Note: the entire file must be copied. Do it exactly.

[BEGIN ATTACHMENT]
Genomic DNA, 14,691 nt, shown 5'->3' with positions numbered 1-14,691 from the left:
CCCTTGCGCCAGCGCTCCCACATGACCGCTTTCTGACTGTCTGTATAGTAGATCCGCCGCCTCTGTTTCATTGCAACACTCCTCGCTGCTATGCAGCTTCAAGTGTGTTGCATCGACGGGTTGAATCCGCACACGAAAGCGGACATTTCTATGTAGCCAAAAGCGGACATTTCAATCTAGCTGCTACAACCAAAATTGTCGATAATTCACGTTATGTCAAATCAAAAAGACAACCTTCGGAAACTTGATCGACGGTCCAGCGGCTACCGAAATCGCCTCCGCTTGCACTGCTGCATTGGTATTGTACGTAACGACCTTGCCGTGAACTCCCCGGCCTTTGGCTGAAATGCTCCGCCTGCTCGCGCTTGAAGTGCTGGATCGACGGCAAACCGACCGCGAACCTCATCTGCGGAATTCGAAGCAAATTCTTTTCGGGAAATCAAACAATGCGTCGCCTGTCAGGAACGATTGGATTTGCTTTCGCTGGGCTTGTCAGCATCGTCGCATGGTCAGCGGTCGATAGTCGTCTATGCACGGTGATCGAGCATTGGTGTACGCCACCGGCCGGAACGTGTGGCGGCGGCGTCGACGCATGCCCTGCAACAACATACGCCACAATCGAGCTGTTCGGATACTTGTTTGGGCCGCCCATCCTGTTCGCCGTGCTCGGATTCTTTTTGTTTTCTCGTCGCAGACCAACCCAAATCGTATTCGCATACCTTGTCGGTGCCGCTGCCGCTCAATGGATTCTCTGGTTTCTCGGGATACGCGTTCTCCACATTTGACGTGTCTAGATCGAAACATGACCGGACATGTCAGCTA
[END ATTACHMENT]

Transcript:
Genomic DNA, 14,691 nt, shown 5'->3' with positions numbered 1-14,691 from the left:
CCCTTGCGCCAGCGCTCCCACATGACCGCTTTCTGACTGTCTGTATAGTAGATCCGCCGCCTCTGTTTCATTGCAACACTCCTCGCTGCTATGCAGCTTCAAGTGTGTTGCATCGACGGGTTGAATCCGCACACGAAAGCGGACATTTCTATGTAGCCAAAAGCGGACATTTCAATCTAGCTGCTACAACCAAAATTGTCGATAATTCACGTTATGTCAAATCAAAAAGACAACCTTCGGAAACTTGATCGACGGTCCAGCGGCTACCGAAATCGCCTCCGCTTGCACTGCTGCATTGGTATTGTACGTAACGACCTTGCCGTGAACTCCCCGGCCTTTGGCTGAAATGCTCCGCCTGCTCGCGCTTGAAGTGCTGGATCGACGGCAAACCGACCGCGAACCTCATCTGCGGAATTCGAAGCAAATTCTTTTCGGGAAATCAAACAATGCGTCGCCTGTCAGGAACGATTGGATTTGCTTTCGCTGGGCTTGTCAGCATCGTCGCATGGTCAGCGGTCGATAGTCGTCTATGCACGGTGATCGAGCATTGGTGTACGCCACCGGCCGGAACGTGTGGCGGCGGCGTCGACGCATGCCCTGCAACAACATACGCCACAATCGAGCTGTTCGGATACTTGTTTGGGCCGCCCATCCTGTTCGCCGTGCTCGGATTCTTTTTGTTTTCTCGTCGCAGACCAACCCAAATCGTATTCGCATACCTTGTCGGTGCCGCTGCCGCTCAATGGATTCTCTGGTTTCTCGGGATACGCGTTCTCCACATTTGACGTGTCTAGATCGAAACATGACCGGACATGTCAGCTA